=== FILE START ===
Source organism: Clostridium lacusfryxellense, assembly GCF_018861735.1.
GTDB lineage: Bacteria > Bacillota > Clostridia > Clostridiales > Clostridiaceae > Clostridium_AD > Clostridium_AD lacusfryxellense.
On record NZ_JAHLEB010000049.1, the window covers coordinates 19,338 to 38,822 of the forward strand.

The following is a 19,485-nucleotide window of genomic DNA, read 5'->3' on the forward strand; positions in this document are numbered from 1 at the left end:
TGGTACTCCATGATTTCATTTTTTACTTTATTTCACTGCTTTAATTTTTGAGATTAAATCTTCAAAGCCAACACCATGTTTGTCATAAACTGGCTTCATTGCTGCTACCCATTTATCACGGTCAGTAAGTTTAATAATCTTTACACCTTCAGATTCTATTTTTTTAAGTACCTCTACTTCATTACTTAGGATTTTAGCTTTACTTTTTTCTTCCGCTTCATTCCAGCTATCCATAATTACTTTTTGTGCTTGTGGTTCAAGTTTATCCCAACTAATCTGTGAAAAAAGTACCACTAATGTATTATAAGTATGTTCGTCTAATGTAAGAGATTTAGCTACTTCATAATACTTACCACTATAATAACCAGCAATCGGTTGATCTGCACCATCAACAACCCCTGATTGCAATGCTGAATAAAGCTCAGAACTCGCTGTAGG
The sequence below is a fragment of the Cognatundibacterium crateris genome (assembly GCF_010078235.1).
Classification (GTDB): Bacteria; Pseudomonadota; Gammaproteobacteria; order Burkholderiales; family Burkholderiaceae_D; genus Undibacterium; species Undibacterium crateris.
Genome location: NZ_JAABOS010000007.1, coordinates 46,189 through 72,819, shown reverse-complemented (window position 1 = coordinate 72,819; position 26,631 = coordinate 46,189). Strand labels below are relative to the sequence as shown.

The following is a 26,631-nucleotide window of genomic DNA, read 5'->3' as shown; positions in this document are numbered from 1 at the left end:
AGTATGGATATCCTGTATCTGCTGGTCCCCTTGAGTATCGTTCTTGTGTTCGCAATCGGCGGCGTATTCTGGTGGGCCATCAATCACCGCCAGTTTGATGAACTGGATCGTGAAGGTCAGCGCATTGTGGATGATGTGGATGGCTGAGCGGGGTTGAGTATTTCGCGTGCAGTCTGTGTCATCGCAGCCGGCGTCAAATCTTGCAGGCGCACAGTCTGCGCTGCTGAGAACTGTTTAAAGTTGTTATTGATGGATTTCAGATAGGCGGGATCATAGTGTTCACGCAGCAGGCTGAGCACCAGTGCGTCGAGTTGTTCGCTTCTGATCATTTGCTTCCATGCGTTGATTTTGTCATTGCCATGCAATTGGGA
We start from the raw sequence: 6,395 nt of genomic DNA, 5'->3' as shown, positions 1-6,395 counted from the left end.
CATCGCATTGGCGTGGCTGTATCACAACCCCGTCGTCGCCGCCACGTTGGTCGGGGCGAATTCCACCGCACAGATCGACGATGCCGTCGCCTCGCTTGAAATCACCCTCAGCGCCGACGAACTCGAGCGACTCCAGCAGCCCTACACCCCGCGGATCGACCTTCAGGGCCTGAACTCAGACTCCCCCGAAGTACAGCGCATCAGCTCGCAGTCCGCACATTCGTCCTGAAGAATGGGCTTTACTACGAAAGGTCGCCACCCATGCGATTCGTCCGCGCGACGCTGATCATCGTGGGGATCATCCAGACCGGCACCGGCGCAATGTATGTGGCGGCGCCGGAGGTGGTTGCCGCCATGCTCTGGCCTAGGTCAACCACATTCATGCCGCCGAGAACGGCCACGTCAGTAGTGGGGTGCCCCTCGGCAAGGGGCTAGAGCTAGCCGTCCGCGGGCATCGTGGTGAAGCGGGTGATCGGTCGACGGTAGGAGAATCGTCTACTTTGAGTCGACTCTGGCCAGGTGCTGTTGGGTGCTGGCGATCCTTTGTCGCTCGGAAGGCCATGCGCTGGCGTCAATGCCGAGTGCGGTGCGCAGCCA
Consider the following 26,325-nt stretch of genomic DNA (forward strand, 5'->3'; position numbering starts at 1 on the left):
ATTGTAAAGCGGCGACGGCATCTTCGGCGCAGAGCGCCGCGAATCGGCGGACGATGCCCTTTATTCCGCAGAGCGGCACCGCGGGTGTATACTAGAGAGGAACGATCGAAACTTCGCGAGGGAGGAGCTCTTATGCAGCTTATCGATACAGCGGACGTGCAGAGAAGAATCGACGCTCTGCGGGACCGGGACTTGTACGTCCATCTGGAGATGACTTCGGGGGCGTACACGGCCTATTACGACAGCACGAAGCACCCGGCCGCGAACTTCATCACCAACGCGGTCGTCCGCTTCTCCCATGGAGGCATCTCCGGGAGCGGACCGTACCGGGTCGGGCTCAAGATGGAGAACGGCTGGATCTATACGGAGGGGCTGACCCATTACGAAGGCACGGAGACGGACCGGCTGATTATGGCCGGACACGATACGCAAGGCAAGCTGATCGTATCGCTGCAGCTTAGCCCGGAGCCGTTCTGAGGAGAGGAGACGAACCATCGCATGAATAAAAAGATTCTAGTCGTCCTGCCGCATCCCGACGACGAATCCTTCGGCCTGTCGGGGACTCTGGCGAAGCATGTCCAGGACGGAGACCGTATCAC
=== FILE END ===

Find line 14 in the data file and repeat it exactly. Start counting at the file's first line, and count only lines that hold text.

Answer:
ATTGTAAAGCGGCGACGGCATCTTCGGCGCAGAGCGCCGCGAATCGGCGGACGATGCCCTTTATTCCGCAGAGCGGCACCGCGGGTGTATACTAGAGAGGAACGATCGAAACTTCGCGAGGGAGGAGCTCTTATGCAGCTTATCGATACAGCGGACGTGCAGAGAAGAATCGACGCTCTGCGGGACCGGGACTTGTACGTCCATCTGGAGATGACTTCGGGGGCGTACACGGCCTATTACGACAGCACGAAGCACCCGGCCGCGAACTTCATCACCAACGCGGTCGTCCGCTTCTCCCATGGAGGCATCTCCGGGAGCGGACCGTACCGGGTCGGGCTCAAGATGGAGAACGGCTGGATCTATACGGAGGGGCTGACCCATTACGAAGGCACGGAGACGGACCGGCTGATTATGGCCGGACACGATACGCAAGGCAAGCTGATCGTATCGCTGCAGCTTAGCCCGGAGCCGTTCTGAGGAGAGGAGACGAACCATCGCATGAATAAAAAGATTCTAGTCGTCCTGCCGCATCCCGACGACGAATCCTTCGGCCTGTCGGGGACTCTGGCGAAGCATGTCCAGGACGGAGACCGTATCAC